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13 March 2006 Imaging and CFD in the analysis of vascular disease progression
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Conventional evaluation of the significance of vascular disease has focused on estimates of geometric factors. There is now substantial interest in investigating whether the onset and progression of vascular pathology can be related to hemodynamic factors. Current imaging modalities have excellent capabilities in delineating the geometric boundaries of the vascular lumen. Advanced non-invasive imaging modalities such as Multi Detector CT and MRI are also able to define the extent of disease within the vessel wall and to provide information on the composition of thrombotic and atherosclerotic components. Finally, it is also possible to use imaging techniques to measure flow velocities across the lumen of vessels of interest, and to determine the pulsatile variation of these velocities through the cardiac cycle. Despite these advanced capabilities, imaging alone is unable to determine important features of the vascular hemodynamics such as wall shear stress or pressure distributions. However, the information on lumenal geometry and the inlet and outlet flow conditions can be used as input into numerical simulation models that are able to predict those quantities. These Computational Fluid Dynamics models can be used to predict hemodynamic parameters on a patient-specific basis. It is therefore possible to use non-invasive imaging methods to follow the progression of vascular disease over time, and to relate changes in lumenal and wall structure to calculated hemodynamic descriptors. This approach can be used not only to understand the natural progression of vascular disease, but as a tool to predict the likely outcome of a surgical intervention.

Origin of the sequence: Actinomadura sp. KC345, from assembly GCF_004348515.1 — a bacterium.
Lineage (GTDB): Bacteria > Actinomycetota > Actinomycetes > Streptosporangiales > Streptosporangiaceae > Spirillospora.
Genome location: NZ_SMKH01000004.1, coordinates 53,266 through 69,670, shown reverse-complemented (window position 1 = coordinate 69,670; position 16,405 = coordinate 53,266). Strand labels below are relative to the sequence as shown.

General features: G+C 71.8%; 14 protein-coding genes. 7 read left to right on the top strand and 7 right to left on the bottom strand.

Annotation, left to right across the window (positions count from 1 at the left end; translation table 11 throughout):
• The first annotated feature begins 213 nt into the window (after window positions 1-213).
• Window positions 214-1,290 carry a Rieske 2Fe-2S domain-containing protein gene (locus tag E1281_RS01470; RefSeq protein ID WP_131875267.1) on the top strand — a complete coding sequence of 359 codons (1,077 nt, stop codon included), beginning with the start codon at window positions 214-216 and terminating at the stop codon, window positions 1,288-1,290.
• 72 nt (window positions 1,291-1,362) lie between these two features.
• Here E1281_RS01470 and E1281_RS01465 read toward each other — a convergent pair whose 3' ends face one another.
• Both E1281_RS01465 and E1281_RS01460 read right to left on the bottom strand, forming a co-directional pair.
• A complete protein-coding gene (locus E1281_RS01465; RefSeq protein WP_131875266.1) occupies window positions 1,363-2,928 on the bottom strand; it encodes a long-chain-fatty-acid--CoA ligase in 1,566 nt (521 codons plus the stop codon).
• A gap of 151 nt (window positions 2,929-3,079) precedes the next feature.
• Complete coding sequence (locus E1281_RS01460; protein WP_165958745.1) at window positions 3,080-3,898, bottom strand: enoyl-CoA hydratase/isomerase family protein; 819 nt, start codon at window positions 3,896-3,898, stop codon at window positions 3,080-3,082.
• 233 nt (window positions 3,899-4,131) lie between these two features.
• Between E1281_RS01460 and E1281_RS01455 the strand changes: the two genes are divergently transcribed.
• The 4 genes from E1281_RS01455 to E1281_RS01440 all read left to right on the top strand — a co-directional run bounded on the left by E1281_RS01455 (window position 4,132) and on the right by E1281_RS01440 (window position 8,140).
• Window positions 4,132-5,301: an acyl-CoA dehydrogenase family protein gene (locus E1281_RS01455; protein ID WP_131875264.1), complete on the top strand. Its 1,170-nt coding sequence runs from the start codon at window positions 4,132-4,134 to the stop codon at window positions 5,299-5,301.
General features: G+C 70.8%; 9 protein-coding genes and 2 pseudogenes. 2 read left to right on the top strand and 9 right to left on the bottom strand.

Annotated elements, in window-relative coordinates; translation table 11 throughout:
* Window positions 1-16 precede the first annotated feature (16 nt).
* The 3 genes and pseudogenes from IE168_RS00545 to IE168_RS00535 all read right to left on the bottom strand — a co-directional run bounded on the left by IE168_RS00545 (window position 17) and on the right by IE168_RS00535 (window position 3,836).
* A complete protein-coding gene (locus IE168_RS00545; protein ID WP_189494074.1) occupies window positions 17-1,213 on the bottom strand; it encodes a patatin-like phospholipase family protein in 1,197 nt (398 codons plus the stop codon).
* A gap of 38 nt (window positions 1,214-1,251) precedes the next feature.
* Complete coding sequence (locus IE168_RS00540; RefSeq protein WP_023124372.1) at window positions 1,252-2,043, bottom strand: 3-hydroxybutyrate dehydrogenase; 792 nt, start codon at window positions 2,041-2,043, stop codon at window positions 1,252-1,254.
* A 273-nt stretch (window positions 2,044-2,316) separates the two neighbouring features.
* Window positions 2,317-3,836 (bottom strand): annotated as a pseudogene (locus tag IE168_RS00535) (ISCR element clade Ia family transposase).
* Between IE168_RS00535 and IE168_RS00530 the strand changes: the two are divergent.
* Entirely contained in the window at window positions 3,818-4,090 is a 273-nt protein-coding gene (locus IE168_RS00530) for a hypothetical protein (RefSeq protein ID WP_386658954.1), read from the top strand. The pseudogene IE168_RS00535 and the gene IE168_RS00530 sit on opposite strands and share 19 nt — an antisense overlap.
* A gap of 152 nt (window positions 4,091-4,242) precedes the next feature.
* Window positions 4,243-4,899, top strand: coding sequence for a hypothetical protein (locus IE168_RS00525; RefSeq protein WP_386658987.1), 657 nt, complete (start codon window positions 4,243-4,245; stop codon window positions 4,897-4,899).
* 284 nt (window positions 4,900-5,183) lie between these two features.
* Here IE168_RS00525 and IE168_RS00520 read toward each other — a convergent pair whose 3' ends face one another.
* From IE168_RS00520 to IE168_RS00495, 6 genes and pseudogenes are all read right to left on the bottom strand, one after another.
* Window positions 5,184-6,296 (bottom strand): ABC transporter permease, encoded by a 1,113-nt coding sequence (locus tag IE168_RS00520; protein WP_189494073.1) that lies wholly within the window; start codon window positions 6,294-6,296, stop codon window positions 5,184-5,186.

© (2006) COPYRIGHT Society of Photo-Optical Instrumentation Engineers (SPIE). Downloading of the abstract is permitted for personal use only.
David Saloner, Gabriel Acevedo-Bolton, Vitaliy Rayz, Max Wintermark, Alastair Martin, Brad Dispensa, William Young, Michael Lawton, Joseph Rapp, and Liang-Der Jou "Imaging and CFD in the analysis of vascular disease progression", Proc. SPIE 6143, Medical Imaging 2006: Physiology, Function, and Structure from Medical Images, 61430G (13 March 2006);

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